The Show Must Go On

The Show Must Go On

Brewery becomes movie theater during pandemic



For Quentin Willard, founder and operator of the Fort Smith Brewing Company, breweries are not just for serving beer. They’re about bring the community together. So when the covid-19 global pandemic started closing venues in and around Fort Smith, he started brainstorming how he could offer a place for the community to gather safely. His creative solution: a drive-in theater on the grounds of his business.

“We created a big screen with some fabric from the local fabric store and sewed it together,” he explains. “We used a projector and an FM transmitter so people can hear the movie in their car. There’s no noise pollution, and it’s easy for people to stay in their cars. We’re really good neighbors. It’s a perfect situation for people to be engaged and for us to provide entertainment to our community.”

In addition to beer and wine, customers can make the movie-going experience even more festive by ordering pulled pork nachos and sandwiches, Chex mix medleys, soft drinks, candy and popcorn.

April 16 marked the first movie shown at the event, a screening of the Fred Rogers biopic “A Beautiful Day in the Neighborhood.” The choice — a movie about a man whose legacy was uniting the community — was not an accident; for Willard, Rogers’ ethos is an echo of why he got into the brewery business to begin with.

“I was in the military and did a lot of traveling, got to meet a lot of interesting people — usually over a local beverage, whether we were in Asia, Africa, Europe ,” says Willard, who is a Van Buren native. “When I was in Rhode Island, I started visiting a lot of craft breweries, and I really enjoyed the environment. I realized it was a perfect industry for Arkansas — this is something we could do very well.”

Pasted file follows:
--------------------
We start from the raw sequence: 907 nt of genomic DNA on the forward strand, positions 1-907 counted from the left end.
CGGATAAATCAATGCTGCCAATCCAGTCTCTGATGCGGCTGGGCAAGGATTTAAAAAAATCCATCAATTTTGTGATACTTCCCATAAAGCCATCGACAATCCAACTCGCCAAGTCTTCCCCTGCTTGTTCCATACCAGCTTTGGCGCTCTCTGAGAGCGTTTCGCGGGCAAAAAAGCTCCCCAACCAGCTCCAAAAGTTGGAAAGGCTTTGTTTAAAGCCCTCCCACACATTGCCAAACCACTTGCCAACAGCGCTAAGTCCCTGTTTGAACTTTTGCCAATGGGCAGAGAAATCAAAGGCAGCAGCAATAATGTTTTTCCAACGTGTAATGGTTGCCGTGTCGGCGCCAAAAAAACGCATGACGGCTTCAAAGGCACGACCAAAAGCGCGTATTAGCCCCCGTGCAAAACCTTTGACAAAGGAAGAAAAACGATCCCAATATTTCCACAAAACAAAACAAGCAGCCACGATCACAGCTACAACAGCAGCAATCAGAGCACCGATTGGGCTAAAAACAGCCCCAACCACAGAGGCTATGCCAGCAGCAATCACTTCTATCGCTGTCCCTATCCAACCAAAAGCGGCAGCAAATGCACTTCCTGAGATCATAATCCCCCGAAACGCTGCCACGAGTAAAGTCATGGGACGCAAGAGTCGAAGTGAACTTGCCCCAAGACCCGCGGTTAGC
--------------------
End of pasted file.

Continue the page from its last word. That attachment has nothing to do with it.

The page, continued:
Willard says his observation was that breweries, and the communities that spring up around them, lend themselves to the “sharing of minds.”

“If Arkansas got a brewery in every single town, we might share more ideas about big subjects like health care and education — that’s the way a brewery has the potential to help a community thrive and excel in this crazy economy.”

Asia Smith hands out menus to cars as they park before the start of Fort Smith Brewing Company’s first drive-in movie night on April 16.
(File Photo/Stephen Swofford)

Willard says that the Fort Smith Brewing Company is host to a number of events on a regular basis that, he hopes, help further the community-minded mission on which he founded the company.

“We do Beer and Hymns nights, Pints with a Priest,” he explains. “We work with the Buddhists. We work with nonprofits, whether it’s animal rehabilitation or finding children housing and equipment. We work with every organization we can in our community to make sure they’re successful and help promote awareness of their situation.”

FSBC has a double feature of films on the schedule for tonight: “Nacho Libre,” in which Jack Black plays a monk who follows his dream and dons a mask to moonlight as a Luchador; and “The Turkey Bowl,” rated R, in which a 30-something urbanite is pulled back to his rural hometown by his high-school buddies to finish an epic football game against their crosstown rivals that was snowed out 15 years before.

“We’ve got a lot of fun ideas for future features,” says Willard. “We’re always here for the community, no matter how long this lasts.”



Drive-In Movies

WHEN — 8 p.m. May 21

WHERE — Fort Smith Brewing Company, 7500 Fort Chaffee Blvd. in Fort Smith

COST — Free, but you must make a reservation

INFO — Message Fort Smith Brewing Company on Facebook ( your name, your phone number, the make/model of your vehicle, and which movie you want to see. FSBC will contact you to confirm your reservation.

Categories: Theater